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The challenges of designing safer Seattle streets

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After "a particularly fatal year," Seattle is expected to receive $25.7 million from the U.S. Department of Transportation to prevent traffic fatalities.

On Sunday, a hit-and-run driver on Capitol Hill critically injured an 80-year-old woman who later died from her injuries. The driver hit the woman, who has not yet been publicly identified, as she was walking through a crosswalk at East Madison Street, according to the Seattle Police Department.

Her death comes two weeks after that of 23-year-old Jaahnavi Kandula, who was killed in South Lake Union after a Seattle police officer struck her while speeding to an emergency call.

You might also remember Gan Hao Li, who was struck by a car while biking in SoDo last May. Li died two weeks shy of his 74th birthday.

In an interview with Soundside, U.S. Department of Transportation Deputy Secretary Polly Trottenberg called it "a particularly fatal year" for Washington state, in reference to an alarming trend: Last year, 745 people died on Washington roads — the most since 1990.

The U.S. Department of Transportation recently announced grants aimed at curbing deaths on Seattle’s streets. The city is set to receive over $25 million for roadway safety.

Most of that money will go to the SoDo neighborhood. Since 2019, almost half of all fatal collisions in the city have occurred in Seattle City Council District 2, which includes SoDo.

The grant includes money for four miles of protected bike lanes, more than a mile of new sidewalks, and treatments for existing roads and intersections, like speed bumps and new signs.

It’s been a year since the U.S. Department of Transportation announced a new, nationwide roadway safety strategy. They’re working towards a goal of zero fatalities on U.S. roads.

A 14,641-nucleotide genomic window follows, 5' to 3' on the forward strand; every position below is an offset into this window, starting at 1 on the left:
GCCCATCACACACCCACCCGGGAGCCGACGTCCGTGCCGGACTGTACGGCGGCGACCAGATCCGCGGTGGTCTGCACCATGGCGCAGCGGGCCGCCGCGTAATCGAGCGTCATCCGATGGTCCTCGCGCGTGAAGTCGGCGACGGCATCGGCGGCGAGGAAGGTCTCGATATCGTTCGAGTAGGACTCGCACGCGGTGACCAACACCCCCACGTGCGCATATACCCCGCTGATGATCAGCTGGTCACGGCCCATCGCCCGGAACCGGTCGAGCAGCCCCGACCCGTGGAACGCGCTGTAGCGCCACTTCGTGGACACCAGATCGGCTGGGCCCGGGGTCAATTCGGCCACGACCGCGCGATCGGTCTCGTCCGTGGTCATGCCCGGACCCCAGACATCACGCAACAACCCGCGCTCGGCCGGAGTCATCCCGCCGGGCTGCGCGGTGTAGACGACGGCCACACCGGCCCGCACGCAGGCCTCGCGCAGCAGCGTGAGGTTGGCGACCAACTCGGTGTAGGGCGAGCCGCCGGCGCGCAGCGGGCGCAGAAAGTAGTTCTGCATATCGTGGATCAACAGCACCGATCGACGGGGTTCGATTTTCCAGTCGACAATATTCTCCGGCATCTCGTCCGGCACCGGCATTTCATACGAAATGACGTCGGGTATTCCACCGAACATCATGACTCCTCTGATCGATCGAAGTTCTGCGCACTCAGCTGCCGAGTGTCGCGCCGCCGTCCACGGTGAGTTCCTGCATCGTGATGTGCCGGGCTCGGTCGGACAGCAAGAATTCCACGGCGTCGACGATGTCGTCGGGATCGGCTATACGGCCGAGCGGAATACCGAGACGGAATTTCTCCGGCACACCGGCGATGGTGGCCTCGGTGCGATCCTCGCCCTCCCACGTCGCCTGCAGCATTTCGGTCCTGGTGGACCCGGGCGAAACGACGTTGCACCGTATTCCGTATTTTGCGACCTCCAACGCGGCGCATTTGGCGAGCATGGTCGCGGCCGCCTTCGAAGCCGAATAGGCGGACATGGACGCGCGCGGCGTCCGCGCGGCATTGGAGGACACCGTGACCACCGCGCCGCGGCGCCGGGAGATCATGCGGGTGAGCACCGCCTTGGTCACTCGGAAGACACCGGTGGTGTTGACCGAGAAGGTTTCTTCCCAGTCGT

"It’s really a paradigm shift," Trottenberg said. "We have traditionally invested our dollars with state [departments of transportation] more focused on state highways. And for the first time, we're making these kinds of investments in local projects all over the country."

Seattle has its own plan to reach zero fatalities on its roadways by 2030 but progress toward that "Vision Zero" goal has been elusive. In 2021, the city recorded 30 roadway deaths — the highest amount since 2006, according to the Seattle Times.

Vision Zero has it's roots in Sweden, where multiple levels of government were able to successfully bring down traffic fatalities through changes in street design.

"The basic idea behind Vision Zero is that by using a more systems-driven approach to managing streets, and instead of relying just on managing behavior of individual road users, you can have a bigger impact on traffic safety across the entire transportation network." said Jenny O'Connell, who leads the Road Safety and Vision Zero work at the National Association of City Transportation Officials.

O'Connell said that systems in the United States are more complicated; traffic fatalities often happen on busy arterials, which might be owned by state departments of transportation. There are also recommendations and codes from the federal government that encourage engineers to post higher speed limits.

There's also a culture of accepting traffic fatalities "as an unfortunate inevitability on our streets," according to O'Connell.

"I think that that has excused away a lot of speed and capacity oriented decision-making on our streets, both in cities and out of cities," she added.

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